Trix Rabbit: 'Obviously, people were not happy with the status quo'
Dublin, Ireland -- The fundamentalist Leprechaun "Lucky", which has said he favors the destruction of the Trix Rabbit, won a landslide victory in Irish elections, securing every seat in the 151 -member legislature, officials said today.
The preliminary results showed the Trix Rabbit, who has held power since the creation of the Green Clovers/Purple Horseshoes, failed to garner even one seat, dramatically shifting the political landscape in the turbulent region.
Even before results were announced, the outcome was apparent. "We have lost the elections; Lucky the Leprechaun has won," said an anonymous 11 year old child, her mouth full of the tangy, sweet irresistible cereal that has kept the Trix Rabbit in power for so long.
President Bush -- whose policy includes support for emerging democracies -- said Thursday "They're always after me Lucky Charms!", and also that he would not deal with Lucky the Leprechaun unless he renounced Purple Horseshoes once and for all.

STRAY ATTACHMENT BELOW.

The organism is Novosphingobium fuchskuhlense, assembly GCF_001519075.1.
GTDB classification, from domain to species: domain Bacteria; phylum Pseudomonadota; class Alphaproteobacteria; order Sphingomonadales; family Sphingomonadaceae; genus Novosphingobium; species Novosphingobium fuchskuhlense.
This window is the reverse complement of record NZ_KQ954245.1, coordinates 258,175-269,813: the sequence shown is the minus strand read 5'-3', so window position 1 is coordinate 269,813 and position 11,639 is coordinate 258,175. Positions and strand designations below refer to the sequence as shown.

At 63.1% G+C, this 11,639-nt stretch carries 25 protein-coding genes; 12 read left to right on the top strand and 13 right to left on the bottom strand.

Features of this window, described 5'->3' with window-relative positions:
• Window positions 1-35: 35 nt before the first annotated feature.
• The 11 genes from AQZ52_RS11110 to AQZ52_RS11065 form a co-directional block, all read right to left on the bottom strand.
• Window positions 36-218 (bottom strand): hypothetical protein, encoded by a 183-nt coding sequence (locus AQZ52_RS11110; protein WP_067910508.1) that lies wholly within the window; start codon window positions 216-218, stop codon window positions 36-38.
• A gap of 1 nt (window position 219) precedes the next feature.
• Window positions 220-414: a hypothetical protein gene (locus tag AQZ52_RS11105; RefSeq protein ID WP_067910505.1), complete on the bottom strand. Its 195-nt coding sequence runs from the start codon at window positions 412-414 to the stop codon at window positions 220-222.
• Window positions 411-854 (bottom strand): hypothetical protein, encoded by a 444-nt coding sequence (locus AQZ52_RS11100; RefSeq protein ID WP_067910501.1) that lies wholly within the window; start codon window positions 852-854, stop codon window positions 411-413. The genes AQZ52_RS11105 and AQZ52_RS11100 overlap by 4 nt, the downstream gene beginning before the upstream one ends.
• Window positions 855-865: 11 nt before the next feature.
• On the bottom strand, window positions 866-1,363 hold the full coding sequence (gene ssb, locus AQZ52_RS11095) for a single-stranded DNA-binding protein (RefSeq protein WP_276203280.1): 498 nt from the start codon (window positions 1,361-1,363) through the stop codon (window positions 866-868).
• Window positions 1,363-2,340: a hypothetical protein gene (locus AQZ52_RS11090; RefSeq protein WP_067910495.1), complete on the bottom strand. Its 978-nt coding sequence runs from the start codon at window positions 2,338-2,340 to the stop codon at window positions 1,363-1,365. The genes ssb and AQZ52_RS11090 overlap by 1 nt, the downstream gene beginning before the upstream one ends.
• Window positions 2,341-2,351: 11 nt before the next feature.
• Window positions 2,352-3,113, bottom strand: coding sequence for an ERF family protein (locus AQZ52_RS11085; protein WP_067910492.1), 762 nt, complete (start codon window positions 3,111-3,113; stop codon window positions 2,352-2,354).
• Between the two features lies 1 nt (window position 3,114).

"We don't have a government yet, so you're asking me to speculate on what the government will look like," Bush told reporters during a White House news conference in between bites of the sugary treat that has kept a nation of millions suppressed by the exiting dictatorship of the Trix Rabbit. "I have made it very clear, however, that a political party that articulates the destruction of the Trix Rabbit as part of its platform is a party with which we will not deal. God these yellow Pots o' Gold are yummy."
"I don't see how you can be a partner in peace if you advocate the destruction of a harmless, sweet, loveable children's character as part of your platform."
Bush said, "we would hope the Trix Rabbit would stay in office and work to move the process forward." The president acknowledged that the election appeared to "open the eyes" of the Irish "old guard."
"Obviously, people were not happy with the status quo," the Trix Rabbit said, sobbing uncontrollably into his Pop Tarts.
"The people are demanding honest government. The people want services. They want to be able to raise their children in an environment in which they can get a decent education and they can find health care."
"It's a wake-up call to the leadership," Bush said, many of whom are holdovers from the days of the late leader Ronald McDonald.